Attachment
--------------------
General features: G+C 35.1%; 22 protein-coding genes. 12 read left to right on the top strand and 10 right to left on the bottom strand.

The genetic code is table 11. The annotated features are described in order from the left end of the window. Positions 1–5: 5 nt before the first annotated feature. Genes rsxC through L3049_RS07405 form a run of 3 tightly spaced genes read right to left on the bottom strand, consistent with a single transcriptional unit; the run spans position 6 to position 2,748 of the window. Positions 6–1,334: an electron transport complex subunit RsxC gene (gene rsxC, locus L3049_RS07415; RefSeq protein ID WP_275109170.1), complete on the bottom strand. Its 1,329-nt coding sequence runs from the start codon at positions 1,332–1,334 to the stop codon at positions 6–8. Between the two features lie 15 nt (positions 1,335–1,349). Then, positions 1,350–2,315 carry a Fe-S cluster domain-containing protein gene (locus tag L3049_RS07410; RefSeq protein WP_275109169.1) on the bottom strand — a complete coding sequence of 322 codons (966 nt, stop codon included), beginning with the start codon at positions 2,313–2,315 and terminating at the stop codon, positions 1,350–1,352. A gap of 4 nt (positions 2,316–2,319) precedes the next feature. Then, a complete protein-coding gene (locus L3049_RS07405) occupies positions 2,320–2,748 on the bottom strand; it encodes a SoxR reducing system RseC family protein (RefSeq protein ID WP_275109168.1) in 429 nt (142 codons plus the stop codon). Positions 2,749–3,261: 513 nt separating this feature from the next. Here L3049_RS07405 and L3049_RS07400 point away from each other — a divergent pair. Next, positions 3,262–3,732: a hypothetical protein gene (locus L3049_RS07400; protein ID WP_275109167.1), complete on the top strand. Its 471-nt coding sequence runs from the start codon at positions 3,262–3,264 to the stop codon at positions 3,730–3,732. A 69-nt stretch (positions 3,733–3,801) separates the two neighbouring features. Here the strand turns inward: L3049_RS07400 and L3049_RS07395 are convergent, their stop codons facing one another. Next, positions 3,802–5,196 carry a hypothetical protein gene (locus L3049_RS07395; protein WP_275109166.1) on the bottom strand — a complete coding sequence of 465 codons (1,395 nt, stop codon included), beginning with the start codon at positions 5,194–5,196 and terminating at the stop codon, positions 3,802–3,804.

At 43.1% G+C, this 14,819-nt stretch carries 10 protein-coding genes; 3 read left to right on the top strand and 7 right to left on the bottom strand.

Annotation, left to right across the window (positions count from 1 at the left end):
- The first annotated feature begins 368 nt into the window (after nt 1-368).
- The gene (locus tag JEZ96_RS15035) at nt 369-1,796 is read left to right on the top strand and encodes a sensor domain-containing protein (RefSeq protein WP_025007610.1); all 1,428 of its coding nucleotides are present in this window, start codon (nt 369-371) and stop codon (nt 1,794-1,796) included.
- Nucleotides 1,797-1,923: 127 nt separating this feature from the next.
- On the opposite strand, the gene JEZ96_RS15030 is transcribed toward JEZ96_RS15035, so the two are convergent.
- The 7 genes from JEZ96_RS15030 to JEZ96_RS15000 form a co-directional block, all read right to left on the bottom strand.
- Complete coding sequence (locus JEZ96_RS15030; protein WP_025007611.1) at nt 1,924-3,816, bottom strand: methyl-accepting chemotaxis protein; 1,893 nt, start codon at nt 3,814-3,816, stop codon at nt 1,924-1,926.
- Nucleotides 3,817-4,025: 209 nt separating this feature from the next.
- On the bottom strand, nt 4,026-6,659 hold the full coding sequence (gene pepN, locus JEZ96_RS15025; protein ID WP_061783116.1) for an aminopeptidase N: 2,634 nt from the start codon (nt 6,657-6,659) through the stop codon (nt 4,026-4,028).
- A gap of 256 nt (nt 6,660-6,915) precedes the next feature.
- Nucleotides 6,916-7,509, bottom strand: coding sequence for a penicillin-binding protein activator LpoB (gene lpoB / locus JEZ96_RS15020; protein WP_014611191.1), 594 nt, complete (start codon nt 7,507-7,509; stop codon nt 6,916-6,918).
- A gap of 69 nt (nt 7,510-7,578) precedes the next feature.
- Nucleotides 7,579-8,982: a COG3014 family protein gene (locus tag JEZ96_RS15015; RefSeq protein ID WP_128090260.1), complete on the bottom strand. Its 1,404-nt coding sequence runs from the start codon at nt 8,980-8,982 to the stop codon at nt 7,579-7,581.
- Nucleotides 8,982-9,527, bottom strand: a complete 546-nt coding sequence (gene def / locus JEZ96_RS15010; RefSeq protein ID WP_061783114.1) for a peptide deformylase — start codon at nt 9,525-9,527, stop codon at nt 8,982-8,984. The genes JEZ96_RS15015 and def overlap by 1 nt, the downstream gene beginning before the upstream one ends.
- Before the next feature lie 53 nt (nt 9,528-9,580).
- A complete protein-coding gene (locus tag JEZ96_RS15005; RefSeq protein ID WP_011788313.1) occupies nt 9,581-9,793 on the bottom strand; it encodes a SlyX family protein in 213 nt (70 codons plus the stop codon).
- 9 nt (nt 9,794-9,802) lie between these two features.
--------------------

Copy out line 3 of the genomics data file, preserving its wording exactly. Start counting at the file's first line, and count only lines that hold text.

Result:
At 43.1% G+C, this 14,819-nt stretch carries 10 protein-coding genes; 3 read left to right on the top strand and 7 right to left on the bottom strand.